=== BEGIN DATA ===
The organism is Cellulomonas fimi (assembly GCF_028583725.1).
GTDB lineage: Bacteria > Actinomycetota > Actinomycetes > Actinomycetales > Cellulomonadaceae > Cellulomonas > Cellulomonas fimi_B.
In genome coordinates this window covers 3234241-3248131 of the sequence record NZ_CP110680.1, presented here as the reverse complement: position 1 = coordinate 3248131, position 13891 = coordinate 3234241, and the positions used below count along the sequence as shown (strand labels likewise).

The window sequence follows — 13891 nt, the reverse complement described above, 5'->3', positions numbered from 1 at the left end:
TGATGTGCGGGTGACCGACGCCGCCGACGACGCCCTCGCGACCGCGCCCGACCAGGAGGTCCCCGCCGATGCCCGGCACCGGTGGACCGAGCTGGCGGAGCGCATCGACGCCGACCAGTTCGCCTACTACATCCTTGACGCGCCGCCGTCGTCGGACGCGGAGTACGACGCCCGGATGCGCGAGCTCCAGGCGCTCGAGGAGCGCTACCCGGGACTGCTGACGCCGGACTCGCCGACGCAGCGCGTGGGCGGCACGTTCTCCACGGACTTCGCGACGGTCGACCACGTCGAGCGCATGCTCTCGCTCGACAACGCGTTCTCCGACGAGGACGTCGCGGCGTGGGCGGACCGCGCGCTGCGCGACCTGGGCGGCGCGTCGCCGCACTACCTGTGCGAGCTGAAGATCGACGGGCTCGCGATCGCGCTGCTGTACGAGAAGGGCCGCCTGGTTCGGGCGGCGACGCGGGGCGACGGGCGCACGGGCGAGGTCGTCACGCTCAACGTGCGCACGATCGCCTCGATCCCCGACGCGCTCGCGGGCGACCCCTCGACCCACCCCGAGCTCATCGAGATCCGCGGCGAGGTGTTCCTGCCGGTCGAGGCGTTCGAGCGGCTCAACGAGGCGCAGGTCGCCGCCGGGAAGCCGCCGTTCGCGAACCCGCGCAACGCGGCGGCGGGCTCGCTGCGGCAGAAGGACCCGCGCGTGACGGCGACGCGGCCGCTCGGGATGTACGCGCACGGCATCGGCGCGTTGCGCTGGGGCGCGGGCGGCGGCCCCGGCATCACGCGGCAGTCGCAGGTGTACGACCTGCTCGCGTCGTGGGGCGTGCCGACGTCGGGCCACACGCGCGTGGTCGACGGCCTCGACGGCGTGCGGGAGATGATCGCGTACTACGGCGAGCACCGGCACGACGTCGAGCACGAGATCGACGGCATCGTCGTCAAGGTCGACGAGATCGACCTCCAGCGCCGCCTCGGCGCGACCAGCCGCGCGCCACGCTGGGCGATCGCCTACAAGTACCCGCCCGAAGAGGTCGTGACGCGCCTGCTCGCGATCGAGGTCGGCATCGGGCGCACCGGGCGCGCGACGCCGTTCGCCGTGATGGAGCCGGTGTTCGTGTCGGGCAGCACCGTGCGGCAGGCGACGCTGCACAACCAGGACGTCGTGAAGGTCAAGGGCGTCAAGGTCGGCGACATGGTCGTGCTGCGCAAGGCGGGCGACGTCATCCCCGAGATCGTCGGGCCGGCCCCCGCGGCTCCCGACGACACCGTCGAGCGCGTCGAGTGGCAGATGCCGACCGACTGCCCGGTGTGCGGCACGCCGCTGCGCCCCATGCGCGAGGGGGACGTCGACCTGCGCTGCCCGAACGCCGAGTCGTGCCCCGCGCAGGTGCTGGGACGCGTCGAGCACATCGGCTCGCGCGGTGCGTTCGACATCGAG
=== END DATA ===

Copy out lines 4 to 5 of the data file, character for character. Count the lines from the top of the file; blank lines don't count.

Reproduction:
The window sequence follows — 13891 nt, the reverse complement described above, 5'->3', positions numbered from 1 at the left end:
TGATGTGCGGGTGACCGACGCCGCCGACGACGCCCTCGCGACCGCGCCCGACCAGGAGGTCCCCGCCGATGCCCGGCACCGGTGGACCGAGCTGGCGGAGCGCATCGACGCCGACCAGTTCGCCTACTACATCCTTGACGCGCCGCCGTCGTCGGACGCGGAGTACGACGCCCGGATGCGCGAGCTCCAGGCGCTCGAGGAGCGCTACCCGGGACTGCTGACGCCGGACTCGCCGACGCAGCGCGTGGGCGGCACGTTCTCCACGGACTTCGCGACGGTCGACCACGTCGAGCGCATGCTCTCGCTCGACAACGCGTTCTCCGACGAGGACGTCGCGGCGTGGGCGGACCGCGCGCTGCGCGACCTGGGCGGCGCGTCGCCGCACTACCTGTGCGAGCTGAAGATCGACGGGCTCGCGATCGCGCTGCTGTACGAGAAGGGCCGCCTGGTTCGGGCGGCGACGCGGGGCGACGGGCGCACGGGCGAGGTCGTCACGCTCAACGTGCGCACGATCGCCTCGATCCCCGACGCGCTCGCGGGCGACCCCTCGACCCACCCCGAGCTCATCGAGATCCGCGGCGAGGTGTTCCTGCCGGTCGAGGCGTTCGAGCGGCTCAACGAGGCGCAGGTCGCCGCCGGGAAGCCGCCGTTCGCGAACCCGCGCAACGCGGCGGCGGGCTCGCTGCGGCAGAAGGACCCGCGCGTGACGGCGACGCGGCCGCTCGGGATGTACGCGCACGGCATCGGCGCGTTGCGCTGGGGCGCGGGCGGCGGCCCCGGCATCACGCGGCAGTCGCAGGTGTACGACCTGCTCGCGTCGTGGGGCGTGCCGACGTCGGGCCACACGCGCGTGGTCGACGGCCTCGACGGCGTGCGGGAGATGATCGCGTACTACGGCGAGCACCGGCACGACGTCGAGCACGAGATCGACGGCATCGTCGTCAAGGTCGACGAGATCGACCTCCAGCGCCGCCTCGGCGCGACCAGCCGCGCGCCACGCTGGGCGATCGCCTACAAGTACCCGCCCGAAGAGGTCGTGACGCGCCTGCTCGCGATCGAGGTCGGCATCGGGCGCACCGGGCGCGCGACGCCGTTCGCCGTGATGGAGCCGGTGTTCGTGTCGGGCAGCACCGTGCGGCAGGCGACGCTGCACAACCAGGACGTCGTGAAGGTCAAGGGCGTCAAGGTCGGCGACATGGTCGTGCTGCGCAAGGCGGGCGACGTCATCCCCGAGATCGTCGGGCCGGCCCCCGCGGCTCCCGACGACACCGTCGAGCGCGTCGAGTGGCAGATGCCGACCGACTGCCCGGTGTGCGGCACGCCGCTGCGCCCCATGCGCGAGGGGGACGTCGACCTGCGCTGCCCGAACGCCGAGTCGTGCCCCGCGCAGGTGCTGGGACGCGTCGAGCACATCGGCTCGCGCGGTGCGTTCGACATCGAG